Intramuscular injection of an anthrax prophylactic has sustained the attention of the U.S. Biomedical Advanced Research & Development Authority (BARDA) to the tune of $68 million. New Jersey-based Elusys announced winning the award to develop the humanized and de-immunized monoclonal antibody, Anthim.
The company says Anthim is a preventive both before and after anthrax exposure. In the post-exposure case, treatment must be administered before symptoms show.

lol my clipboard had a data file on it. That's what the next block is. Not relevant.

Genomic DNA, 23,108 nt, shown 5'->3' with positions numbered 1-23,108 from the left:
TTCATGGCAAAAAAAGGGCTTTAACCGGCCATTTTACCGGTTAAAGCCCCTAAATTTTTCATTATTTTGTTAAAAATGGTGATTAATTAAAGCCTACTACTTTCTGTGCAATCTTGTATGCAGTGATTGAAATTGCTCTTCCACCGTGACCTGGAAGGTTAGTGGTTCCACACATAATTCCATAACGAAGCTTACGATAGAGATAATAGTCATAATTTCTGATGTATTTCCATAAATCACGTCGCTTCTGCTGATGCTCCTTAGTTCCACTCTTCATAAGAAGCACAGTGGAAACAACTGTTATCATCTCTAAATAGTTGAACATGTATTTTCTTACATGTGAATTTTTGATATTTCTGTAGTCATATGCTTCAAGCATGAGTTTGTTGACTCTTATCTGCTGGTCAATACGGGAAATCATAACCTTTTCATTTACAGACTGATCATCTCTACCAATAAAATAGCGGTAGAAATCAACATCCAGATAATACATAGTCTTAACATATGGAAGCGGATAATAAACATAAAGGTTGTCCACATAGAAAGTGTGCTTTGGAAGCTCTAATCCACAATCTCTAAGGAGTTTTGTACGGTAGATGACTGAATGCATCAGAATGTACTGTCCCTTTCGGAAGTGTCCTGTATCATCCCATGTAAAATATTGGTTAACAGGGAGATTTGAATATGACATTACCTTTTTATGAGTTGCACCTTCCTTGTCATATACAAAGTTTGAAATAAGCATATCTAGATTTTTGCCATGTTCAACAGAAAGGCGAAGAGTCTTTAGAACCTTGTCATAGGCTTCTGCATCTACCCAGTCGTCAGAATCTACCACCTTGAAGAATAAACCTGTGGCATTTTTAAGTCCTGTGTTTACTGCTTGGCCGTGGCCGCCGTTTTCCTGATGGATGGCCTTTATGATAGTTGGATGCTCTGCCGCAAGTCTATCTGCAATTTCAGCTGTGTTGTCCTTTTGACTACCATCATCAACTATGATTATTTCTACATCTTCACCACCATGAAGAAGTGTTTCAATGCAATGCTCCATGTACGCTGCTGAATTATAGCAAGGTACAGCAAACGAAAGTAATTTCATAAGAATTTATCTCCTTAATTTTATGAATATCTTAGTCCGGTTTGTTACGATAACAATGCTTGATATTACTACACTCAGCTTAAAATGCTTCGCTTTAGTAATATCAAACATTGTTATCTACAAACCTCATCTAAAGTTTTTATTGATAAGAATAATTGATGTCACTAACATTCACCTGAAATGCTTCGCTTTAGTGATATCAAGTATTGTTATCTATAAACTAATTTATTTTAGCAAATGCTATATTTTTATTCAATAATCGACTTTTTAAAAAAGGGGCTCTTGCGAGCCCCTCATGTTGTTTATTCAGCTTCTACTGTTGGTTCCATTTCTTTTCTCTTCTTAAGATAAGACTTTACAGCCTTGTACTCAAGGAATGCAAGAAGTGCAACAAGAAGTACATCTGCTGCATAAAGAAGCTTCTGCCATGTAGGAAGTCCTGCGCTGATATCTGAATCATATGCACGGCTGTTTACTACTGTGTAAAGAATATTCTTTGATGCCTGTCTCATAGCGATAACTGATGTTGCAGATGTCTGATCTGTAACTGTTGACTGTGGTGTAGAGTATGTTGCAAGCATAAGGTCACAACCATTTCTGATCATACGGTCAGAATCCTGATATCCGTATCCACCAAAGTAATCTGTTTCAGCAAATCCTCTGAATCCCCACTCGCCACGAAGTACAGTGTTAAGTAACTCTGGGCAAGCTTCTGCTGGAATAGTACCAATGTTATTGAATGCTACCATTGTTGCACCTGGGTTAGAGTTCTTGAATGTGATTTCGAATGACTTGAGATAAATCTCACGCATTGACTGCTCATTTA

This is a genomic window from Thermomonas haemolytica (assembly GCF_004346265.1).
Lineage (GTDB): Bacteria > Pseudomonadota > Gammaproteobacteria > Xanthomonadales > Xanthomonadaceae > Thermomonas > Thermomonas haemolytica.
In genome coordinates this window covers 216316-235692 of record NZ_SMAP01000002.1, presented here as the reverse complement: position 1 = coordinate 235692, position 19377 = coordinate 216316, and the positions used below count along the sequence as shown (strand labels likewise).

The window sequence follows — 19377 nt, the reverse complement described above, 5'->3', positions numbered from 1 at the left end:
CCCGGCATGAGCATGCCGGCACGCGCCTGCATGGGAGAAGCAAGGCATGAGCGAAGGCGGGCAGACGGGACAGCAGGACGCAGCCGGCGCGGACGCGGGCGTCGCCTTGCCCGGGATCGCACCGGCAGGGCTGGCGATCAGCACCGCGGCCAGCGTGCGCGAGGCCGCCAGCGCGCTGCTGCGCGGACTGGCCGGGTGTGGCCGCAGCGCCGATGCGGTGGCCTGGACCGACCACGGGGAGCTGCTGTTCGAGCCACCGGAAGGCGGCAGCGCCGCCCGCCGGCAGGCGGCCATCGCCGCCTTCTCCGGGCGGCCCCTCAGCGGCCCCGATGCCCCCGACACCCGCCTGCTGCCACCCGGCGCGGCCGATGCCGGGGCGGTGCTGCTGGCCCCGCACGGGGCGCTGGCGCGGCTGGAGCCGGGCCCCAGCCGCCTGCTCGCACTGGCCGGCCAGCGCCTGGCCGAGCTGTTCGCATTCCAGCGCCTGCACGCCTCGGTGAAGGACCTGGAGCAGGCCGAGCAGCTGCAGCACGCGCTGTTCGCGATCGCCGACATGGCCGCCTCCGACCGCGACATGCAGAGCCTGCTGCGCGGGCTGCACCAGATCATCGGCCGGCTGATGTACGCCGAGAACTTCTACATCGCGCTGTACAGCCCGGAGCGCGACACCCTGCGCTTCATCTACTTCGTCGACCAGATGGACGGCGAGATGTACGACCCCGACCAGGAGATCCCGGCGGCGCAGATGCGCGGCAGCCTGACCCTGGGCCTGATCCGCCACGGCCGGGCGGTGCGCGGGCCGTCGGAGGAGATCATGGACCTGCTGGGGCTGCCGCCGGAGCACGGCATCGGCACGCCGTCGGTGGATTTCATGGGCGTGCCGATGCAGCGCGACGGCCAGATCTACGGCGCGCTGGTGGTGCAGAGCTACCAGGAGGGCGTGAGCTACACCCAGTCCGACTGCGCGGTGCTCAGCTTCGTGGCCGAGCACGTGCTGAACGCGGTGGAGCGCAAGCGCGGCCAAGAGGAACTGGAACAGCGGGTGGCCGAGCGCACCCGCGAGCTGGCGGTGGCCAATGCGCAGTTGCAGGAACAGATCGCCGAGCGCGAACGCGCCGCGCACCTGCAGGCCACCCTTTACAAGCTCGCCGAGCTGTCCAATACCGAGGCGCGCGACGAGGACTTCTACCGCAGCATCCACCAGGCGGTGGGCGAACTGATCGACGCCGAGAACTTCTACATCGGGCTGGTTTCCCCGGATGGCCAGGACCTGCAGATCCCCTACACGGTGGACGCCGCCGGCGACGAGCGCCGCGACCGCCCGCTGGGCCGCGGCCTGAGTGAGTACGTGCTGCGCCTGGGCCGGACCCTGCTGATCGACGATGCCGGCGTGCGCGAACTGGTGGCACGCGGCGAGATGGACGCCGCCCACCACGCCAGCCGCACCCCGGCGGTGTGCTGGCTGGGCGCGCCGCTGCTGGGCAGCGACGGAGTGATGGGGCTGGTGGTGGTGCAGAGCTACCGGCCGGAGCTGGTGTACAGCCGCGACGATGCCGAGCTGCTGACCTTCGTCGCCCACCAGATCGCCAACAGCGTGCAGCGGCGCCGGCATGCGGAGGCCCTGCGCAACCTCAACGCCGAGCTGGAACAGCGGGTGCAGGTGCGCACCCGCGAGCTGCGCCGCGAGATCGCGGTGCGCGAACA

The intramuscular injection is another selling feature, since it allows for rapid administration to large numbers of people outside of a medical setting. It's intended to require no trained medical personnel, intravenous bags, sterile mixing or other IV prep, according to a statement.
The new funding supplements a previous contract, totaling up to $143 million over 5 years, for the drug's development for symptomatic patients. Elusys VP Leslie Casey said that one intramuscular dose provided a 92% survival rate during animal testing when the drug was administered 18 hours after exposure to anthrax. "Surviving animals tested negative for anthrax bacteria by study day 14."
- see the Elusys statement